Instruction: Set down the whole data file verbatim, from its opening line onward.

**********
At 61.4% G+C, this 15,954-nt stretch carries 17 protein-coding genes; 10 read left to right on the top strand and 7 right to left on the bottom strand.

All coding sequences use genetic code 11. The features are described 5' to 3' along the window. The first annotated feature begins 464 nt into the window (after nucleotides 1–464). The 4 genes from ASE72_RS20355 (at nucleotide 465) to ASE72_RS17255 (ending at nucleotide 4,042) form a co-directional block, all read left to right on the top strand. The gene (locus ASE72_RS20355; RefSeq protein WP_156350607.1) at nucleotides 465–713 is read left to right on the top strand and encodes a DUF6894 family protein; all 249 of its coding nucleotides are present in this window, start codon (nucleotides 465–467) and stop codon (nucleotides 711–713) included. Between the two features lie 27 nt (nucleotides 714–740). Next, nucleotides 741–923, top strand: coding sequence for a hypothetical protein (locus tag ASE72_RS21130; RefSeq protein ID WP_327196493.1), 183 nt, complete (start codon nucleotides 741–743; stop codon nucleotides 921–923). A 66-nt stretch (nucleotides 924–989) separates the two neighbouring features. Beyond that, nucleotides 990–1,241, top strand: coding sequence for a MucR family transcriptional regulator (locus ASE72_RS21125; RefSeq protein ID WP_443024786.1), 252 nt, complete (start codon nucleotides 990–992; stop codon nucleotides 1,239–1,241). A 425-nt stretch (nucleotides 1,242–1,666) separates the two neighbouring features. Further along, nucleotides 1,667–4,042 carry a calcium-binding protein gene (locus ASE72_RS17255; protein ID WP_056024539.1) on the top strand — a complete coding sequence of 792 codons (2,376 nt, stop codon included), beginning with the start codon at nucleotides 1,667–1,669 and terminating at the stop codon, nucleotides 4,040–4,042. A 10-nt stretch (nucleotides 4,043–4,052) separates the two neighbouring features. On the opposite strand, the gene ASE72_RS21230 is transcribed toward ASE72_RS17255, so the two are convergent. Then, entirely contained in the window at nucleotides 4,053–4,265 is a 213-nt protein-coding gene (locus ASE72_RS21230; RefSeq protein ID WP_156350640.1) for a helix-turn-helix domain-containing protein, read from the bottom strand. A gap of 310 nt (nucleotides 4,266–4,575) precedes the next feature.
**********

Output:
At 61.4% G+C, this 15,954-nt stretch carries 17 protein-coding genes; 10 read left to right on the top strand and 7 right to left on the bottom strand.

All coding sequences use genetic code 11. The features are described 5' to 3' along the window. The first annotated feature begins 464 nt into the window (after nucleotides 1–464). The 4 genes from ASE72_RS20355 (at nucleotide 465) to ASE72_RS17255 (ending at nucleotide 4,042) form a co-directional block, all read left to right on the top strand. The gene (locus ASE72_RS20355; RefSeq protein WP_156350607.1) at nucleotides 465–713 is read left to right on the top strand and encodes a DUF6894 family protein; all 249 of its coding nucleotides are present in this window, start codon (nucleotides 465–467) and stop codon (nucleotides 711–713) included. Between the two features lie 27 nt (nucleotides 714–740). Next, nucleotides 741–923, top strand: coding sequence for a hypothetical protein (locus tag ASE72_RS21130; RefSeq protein ID WP_327196493.1), 183 nt, complete (start codon nucleotides 741–743; stop codon nucleotides 921–923). A 66-nt stretch (nucleotides 924–989) separates the two neighbouring features. Beyond that, nucleotides 990–1,241, top strand: coding sequence for a MucR family transcriptional regulator (locus ASE72_RS21125; RefSeq protein ID WP_443024786.1), 252 nt, complete (start codon nucleotides 990–992; stop codon nucleotides 1,239–1,241). A 425-nt stretch (nucleotides 1,242–1,666) separates the two neighbouring features. Further along, nucleotides 1,667–4,042 carry a calcium-binding protein gene (locus ASE72_RS17255; protein ID WP_056024539.1) on the top strand — a complete coding sequence of 792 codons (2,376 nt, stop codon included), beginning with the start codon at nucleotides 1,667–1,669 and terminating at the stop codon, nucleotides 4,040–4,042. A 10-nt stretch (nucleotides 4,043–4,052) separates the two neighbouring features. On the opposite strand, the gene ASE72_RS21230 is transcribed toward ASE72_RS17255, so the two are convergent. Then, entirely contained in the window at nucleotides 4,053–4,265 is a 213-nt protein-coding gene (locus ASE72_RS21230; RefSeq protein ID WP_156350640.1) for a helix-turn-helix domain-containing protein, read from the bottom strand. A gap of 310 nt (nucleotides 4,266–4,575) precedes the next feature.